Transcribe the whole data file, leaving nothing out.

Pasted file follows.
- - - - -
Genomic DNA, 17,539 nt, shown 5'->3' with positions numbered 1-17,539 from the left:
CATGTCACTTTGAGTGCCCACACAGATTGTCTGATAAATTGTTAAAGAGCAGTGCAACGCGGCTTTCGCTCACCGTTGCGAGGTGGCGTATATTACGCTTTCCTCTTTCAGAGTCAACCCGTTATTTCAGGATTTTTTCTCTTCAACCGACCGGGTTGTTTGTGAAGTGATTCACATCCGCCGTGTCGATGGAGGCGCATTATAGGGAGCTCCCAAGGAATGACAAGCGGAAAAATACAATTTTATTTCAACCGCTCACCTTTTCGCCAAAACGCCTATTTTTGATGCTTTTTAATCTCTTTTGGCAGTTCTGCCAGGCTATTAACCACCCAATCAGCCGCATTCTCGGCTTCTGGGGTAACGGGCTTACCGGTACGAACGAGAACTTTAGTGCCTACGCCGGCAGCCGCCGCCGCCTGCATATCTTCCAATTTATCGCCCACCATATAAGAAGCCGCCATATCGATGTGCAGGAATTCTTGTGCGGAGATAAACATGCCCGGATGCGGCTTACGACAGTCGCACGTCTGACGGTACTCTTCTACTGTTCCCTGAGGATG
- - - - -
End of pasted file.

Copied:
Genomic DNA, 17,539 nt, shown 5'->3' with positions numbered 1-17,539 from the left:
CATGTCACTTTGAGTGCCCACACAGATTGTCTGATAAATTGTTAAAGAGCAGTGCAACGCGGCTTTCGCTCACCGTTGCGAGGTGGCGTATATTACGCTTTCCTCTTTCAGAGTCAACCCGTTATTTCAGGATTTTTTCTCTTCAACCGACCGGGTTGTTTGTGAAGTGATTCACATCCGCCGTGTCGATGGAGGCGCATTATAGGGAGCTCCCAAGGAATGACAAGCGGAAAAATACAATTTTATTTCAACCGCTCACCTTTTCGCCAAAACGCCTATTTTTGATGCTTTTTAATCTCTTTTGGCAGTTCTGCCAGGCTATTAACCACCCAATCAGCCGCATTCTCGGCTTCTGGGGTAACGGGCTTACCGGTACGAACGAGAACTTTAGTGCCTACGCCGGCAGCCGCCGCCGCCTGCATATCTTCCAATTTATCGCCCACCATATAAGAAGCCGCCATATCGATGTGCAGGAATTCTTGTGCGGAGATAAACATGCCCGGATGCGGCTTACGACAGTCGCACGTCTGACGGTACTCTTCTACTGTTCCCTGAGGATG